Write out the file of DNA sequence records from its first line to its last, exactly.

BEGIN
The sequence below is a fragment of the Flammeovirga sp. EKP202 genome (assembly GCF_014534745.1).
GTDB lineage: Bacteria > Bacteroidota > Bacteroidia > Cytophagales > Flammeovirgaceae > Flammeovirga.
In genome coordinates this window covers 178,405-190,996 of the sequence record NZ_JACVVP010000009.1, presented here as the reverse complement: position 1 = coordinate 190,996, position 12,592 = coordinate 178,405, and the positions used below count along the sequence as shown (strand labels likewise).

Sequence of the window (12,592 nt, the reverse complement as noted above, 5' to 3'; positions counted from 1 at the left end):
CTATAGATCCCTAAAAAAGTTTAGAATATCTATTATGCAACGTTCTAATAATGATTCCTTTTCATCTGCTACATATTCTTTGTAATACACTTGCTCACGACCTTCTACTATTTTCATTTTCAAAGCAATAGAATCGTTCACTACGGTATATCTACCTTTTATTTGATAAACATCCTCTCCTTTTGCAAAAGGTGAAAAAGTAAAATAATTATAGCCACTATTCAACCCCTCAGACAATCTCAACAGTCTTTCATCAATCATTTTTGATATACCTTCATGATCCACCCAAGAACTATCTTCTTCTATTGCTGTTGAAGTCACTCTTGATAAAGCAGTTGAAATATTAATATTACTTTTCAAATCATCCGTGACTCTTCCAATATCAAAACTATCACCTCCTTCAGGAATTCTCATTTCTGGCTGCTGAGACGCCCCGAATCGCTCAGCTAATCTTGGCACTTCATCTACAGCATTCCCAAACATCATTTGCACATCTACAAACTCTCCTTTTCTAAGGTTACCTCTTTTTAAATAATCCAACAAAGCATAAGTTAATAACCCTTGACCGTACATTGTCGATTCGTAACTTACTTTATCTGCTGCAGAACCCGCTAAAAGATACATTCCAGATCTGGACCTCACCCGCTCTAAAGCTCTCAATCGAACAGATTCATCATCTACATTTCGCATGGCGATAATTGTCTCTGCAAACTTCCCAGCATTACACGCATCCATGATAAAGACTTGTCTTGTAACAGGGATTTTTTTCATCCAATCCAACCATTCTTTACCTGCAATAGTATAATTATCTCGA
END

The sequence below is a fragment of the Flammeovirga sp. EKP202 genome (assembly GCF_014534745.1).
GTDB lineage: Bacteria > Bacteroidota > Bacteroidia > Cytophagales > Flammeovirgaceae > Flammeovirga.
In genome coordinates this window covers 178,405-190,996 of the sequence record NZ_JACVVP010000009.1, presented here as the reverse complement: position 1 = coordinate 190,996, position 12,592 = coordinate 178,405, and the positions used below count along the sequence as shown (strand labels likewise).

Sequence of the window (12,592 nt, the reverse complement as noted above, 5' to 3'; positions counted from 1 at the left end):
CTATAGATCCCTAAAAAAGTTTAGAATATCTATTATGCAACGTTCTAATAATGATTCCTTTTCATCTGCTACATATTCTTTGTAATACACTTGCTCACGACCTTCTACTATTTTCATTTTCAAAGCAATAGAATCGTTCACTACGGTATATCTACCTTTTATTTGATAAACATCCTCTCCTTTTGCAAAAGGTGAAAAAGTAAAATAATTATAGCCACTATTCAACCCCTCAGACAATCTCAACAGTCTTTCATCAATCATTTTTGATATACCTTCATGATCCACCCAAGAACTATCTTCTTCTATTGCTGTTGAAGTCACTCTTGATAAAGCAGTTGAAATATTAATATTACTTTTCAAATCATCCGTGACTCTTCCAATATCAAAACTATCACCTCCTTCAGGAATTCTCATTTCTGGCTGCTGAGACGCCCCGAATCGCTCAGCTAATCTTGGCACTTCATCTACAGCATTCCCAAACATCATTTGCACATCTACAAACTCTCCTTTTCTAAGGTTACCTCTTTTTAAATAATCCAACAAAGCATAAGTTAATAACCCTTGACCGTACATTGTCGATTCGTAACTTACTTTATCTGCTGCAGAACCCGCTAAAAGATACATTCCAGATCTGGACCTCACCCGCTCTAAAGCTCTCAATCGAACAGATTCATCATCTACATTTCGCATGGCGATAATTGTCTCTGCAAACTTCCCAGCATTACACGCATCCATGATAAAGACTTGTCTTGTAACAGGGATTTTTTTCATCCAATCCAACCATTCTTTACCTGCAATAGTATAATTATCTCGA